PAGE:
Slide 2: 14A District Court Website Assessment April 17, 2007 I. Introduction The School of Information class Outcomes Based Evaluation of Programs and Services provided a theoretical and empirical basis for assessment and evaluation. Over the course of the Winter 2007 semester, students utilized literature review of context analysis, evaluative best practices, and industry logic models to provide an assessment of the new 14A district court website, www.14adistrictcourt.org. Created by a collaborative effort of attorneys, court administration and staff, and the Washtenaw County IT department, this website serves many roles to the public and those that service the public in Washtenaw County. A. Washtenaw County IT Department - Context The Washtenaw County IT Department is located within the County Annex building at 110 North Fourth Avenue in downtown Ann Arbor, Michigan. It is located on the 2nd floor of a beautiful, old red brick building. The offices are modern, and there is limited security in the building, although located directly across from the old jail. The IT department team consists of approximately eight members who were inherently involved with the website development, including our main contact, Charley Wolfe (Web Content Manager); Andy Brush (Knowledge Manager); Judy Foy (Public Information Officer); the Java team (Mike Brogan, Brenda Kerr and Tom Fielder) and an SI intern. With the exception of Dave Molt (Software Developer) who is a remote member, the team is housed within this building. Typically, a request is initiated by a customer by telephone. In early 2005, 14A district court Chief Judge Simpson contacted Andy Brush to request a complete overhaul of the existing 14A district court website which was not fully practical for all purposes. For instance, he wanted to see enhancements to the online payment system and the addition of pertinent, up-to-date information that was not currently accessible on the website. Telephone calls were placed by the public, routed and then re-routed to appropriate departments placing great strain on the limited staff of the court. In addition, attorneys and legal staff needed a central repository of key legal information to access on a daily basis in service to the public. Both the traffic bureau and the public defender's office were in need of such a repository as they were handling the bulk of the public requests for information. As the initiator for this project, Chief Judge Simpson has complete authority and final approval on all aspects of website design and indicated the traffic clerks and public defender's offices have the most contact with the site for daily work tasks. Over a nine month period starting in July 2005, the Washtenaw County IT department along with the legal community (Washtenaw County Bar Association members, members of the Public Defender's office, legal clerks, paralegals, private and public attorneys, and Chief Judge Simpson), and courthouse administration and staff (14A Administrator, Mark Ptaszek and 14A Court Administrative Coordinator, Sarah Undy) met to determine the objectives and the content of the new website. The website was successfully launched on April 20, 2006. On September 29, 2006 representatives of this collaborative team traveled to Reno, Nevada to accept the Excellence in Strategic Innovation award presented by the National Association of Government Page 2 of 25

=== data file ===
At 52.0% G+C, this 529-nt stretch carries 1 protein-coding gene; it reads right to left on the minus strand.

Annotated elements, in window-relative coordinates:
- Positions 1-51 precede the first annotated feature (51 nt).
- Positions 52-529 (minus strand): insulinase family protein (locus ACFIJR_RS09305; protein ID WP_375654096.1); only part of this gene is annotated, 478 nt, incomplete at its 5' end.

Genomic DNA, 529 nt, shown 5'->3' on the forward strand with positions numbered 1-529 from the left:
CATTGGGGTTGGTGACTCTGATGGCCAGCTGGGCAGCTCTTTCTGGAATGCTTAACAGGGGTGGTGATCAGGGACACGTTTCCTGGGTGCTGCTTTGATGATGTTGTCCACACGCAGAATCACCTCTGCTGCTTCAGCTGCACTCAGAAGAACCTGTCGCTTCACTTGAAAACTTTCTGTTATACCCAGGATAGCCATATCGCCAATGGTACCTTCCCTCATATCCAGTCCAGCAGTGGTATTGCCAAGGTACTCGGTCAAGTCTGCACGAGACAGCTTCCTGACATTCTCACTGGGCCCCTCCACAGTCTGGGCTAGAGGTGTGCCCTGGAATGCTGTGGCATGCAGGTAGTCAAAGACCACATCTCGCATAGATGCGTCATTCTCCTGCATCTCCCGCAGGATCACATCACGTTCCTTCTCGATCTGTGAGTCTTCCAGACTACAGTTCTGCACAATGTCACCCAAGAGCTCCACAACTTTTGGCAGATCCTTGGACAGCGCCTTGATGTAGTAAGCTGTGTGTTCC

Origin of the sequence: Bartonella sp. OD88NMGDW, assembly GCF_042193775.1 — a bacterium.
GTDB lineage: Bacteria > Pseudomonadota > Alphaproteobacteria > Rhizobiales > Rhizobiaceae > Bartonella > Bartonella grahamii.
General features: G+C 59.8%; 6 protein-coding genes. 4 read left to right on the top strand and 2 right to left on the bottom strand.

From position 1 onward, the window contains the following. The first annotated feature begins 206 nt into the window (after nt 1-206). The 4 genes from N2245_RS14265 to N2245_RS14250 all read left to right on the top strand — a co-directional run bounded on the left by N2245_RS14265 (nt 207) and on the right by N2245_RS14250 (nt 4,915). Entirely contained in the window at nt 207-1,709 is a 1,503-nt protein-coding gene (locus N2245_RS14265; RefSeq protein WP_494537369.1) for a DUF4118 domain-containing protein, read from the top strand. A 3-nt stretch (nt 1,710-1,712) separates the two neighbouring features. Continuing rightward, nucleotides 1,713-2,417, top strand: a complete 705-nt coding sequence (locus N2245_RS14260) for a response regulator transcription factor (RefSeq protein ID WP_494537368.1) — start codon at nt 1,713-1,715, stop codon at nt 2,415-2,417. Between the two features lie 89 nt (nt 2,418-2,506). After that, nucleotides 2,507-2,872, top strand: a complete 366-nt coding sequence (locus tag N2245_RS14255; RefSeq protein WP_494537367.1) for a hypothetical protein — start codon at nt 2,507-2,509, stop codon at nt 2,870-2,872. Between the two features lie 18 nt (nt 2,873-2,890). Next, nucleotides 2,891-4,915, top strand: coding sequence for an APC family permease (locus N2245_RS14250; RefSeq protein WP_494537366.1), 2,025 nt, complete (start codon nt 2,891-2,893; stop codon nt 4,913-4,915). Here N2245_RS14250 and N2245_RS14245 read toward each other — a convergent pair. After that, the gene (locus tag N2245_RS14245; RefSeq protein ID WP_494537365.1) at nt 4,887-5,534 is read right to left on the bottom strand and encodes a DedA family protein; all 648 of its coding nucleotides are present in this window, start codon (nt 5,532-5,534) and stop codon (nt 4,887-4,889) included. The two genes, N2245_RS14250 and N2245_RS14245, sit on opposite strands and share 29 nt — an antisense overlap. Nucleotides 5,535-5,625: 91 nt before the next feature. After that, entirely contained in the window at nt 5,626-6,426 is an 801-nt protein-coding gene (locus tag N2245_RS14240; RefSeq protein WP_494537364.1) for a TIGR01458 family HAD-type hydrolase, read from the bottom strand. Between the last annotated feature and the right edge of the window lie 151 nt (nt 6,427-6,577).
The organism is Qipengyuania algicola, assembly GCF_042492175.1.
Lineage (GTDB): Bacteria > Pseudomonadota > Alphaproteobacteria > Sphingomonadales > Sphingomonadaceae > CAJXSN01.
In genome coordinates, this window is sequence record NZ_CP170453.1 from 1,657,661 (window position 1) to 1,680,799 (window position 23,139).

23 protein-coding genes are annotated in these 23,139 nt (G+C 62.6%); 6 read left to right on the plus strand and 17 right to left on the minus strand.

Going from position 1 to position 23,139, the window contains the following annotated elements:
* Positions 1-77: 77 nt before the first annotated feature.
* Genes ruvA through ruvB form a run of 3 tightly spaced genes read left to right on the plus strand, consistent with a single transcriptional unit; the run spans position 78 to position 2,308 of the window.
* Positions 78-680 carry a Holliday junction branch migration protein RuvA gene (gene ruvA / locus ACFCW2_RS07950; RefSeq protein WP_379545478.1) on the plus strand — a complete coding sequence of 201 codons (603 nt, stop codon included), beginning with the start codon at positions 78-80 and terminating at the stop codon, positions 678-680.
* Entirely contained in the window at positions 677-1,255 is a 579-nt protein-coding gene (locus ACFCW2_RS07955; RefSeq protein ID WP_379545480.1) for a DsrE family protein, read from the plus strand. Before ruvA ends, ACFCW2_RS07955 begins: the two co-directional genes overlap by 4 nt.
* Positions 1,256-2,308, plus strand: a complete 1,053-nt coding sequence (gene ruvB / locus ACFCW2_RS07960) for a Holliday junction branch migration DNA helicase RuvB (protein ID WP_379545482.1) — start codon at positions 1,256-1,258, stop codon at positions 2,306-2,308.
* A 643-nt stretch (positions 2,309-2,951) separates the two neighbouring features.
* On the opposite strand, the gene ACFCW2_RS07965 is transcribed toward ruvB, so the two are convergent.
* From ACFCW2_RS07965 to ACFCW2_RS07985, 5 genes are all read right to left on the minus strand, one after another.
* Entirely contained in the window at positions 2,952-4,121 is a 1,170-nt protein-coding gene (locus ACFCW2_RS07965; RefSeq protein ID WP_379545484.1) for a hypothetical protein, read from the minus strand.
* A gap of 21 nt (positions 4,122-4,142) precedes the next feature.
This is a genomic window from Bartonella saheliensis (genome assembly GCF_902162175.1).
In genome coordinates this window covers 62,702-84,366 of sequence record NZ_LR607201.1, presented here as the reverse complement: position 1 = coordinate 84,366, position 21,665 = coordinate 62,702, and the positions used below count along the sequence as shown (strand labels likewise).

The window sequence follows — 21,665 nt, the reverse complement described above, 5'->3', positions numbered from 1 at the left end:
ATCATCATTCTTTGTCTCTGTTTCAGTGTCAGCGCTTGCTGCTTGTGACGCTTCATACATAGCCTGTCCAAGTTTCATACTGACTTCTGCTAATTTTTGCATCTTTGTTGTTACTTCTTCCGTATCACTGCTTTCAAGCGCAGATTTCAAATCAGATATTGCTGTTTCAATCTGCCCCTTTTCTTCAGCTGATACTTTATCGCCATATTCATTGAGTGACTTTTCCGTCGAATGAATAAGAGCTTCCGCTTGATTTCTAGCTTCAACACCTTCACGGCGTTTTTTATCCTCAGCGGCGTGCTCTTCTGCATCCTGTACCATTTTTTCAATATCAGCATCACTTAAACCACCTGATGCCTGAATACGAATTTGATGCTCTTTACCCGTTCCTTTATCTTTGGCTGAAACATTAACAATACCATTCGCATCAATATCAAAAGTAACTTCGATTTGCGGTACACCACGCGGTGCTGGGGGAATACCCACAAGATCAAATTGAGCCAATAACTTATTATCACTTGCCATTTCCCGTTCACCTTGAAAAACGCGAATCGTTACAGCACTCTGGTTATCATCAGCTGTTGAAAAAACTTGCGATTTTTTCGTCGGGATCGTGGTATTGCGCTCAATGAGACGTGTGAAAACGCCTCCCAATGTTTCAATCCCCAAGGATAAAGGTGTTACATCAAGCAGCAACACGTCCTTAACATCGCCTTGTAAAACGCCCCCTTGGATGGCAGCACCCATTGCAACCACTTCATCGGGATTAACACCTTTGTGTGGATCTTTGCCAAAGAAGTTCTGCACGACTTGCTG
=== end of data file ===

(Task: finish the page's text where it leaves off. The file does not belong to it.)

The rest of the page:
Slide 3: 14A District Court Website Assessment April 17, 2007 Webmasters for website’s that serve medium population constituents (100,000 to 400,000). In order to win this award, the site was evaluated based on four criteria: Teamwork, Time Savings, Cost Savings and Uniqueness. In January of 2007, student members of the class SI 623: Outcomes Based Evaluation of Programs and Services were called in to assist with outcome assessment. In February of 2007, student members met with Charley Wolfe of the IT department. He indicated what he believed to be the goals of the assessment and the key stakeholders who met frequently prior to the implementation of the website. Created as a service to the public and those that service the public, great expectations were evident from the beginning. Over the course of two months, various methodologies were utilized to analyze the impact that the website has had directly upon the stakeholders and indirectly, the public. B. Washtenaw County Public Defenders - Context The Pubic Defender's office is located in the same building as the IT department, on the 4th floor. In Washtenaw county, there are a total of sixteen attorney members who include a public defender manager, (Adelphia Simpson), a supervisor (Sheila Blakney), eleven assistant public defenders, and six legal clerks. Sheila Blakney, public defender supervisor and Ron Brown, an assistant public defender, were interviewed. The public contacts the office via telephone or walk-in. No appointment is necessary. Due to the court's implementation of court docket schedules on the website, staffing needs can be met because each judge's schedule is posted a week in advance. In addition, new court cases files are clearly indicated as part of the Lawyer's Briefcase feature of the website. In fact, in the Lawyer's Briefcase are five (5) key areas of interest: Court Information - lists new cases filed and online ticket payment information; Court Rules - lists forms and administrative orders; Bench books lists landlord/tenant court information; Prosecuting Contact information - lists city, township and village prosecutor information; and Other Washtenaw County Courts - links to 22nd circuit court and the trial court of Washtenaw county. Prior to the website implementation, the only way to find out this information would be to contact the court by telephone and wait for a clerk to answer pertinent questions. All of these web-enabled features assist the attorneys function in daily activities in their work environments, either in the office or at the courthouse. Office duties of the attorneys include the attorney-of-the-day (AOD) function in which an attorney is staffed for the public in the office to assist with matters before them. All attorneys are capable of this duty on a day to day basis. This is a direct contact position with the public and can consist of looking up information on the website for the client or filing papers on behalf of the client. Prior to the website implementation, this office would call the courthouse on behalf of the client to request information which is now easily accessible via the website. Many features of the website are available for the benefit of the public. If one has Internet access, either through the attorneys of the defender's office or self-directed, one may view the judge and court schedules of Washtenaw county, read about jury service and duties or download Page 3 of 25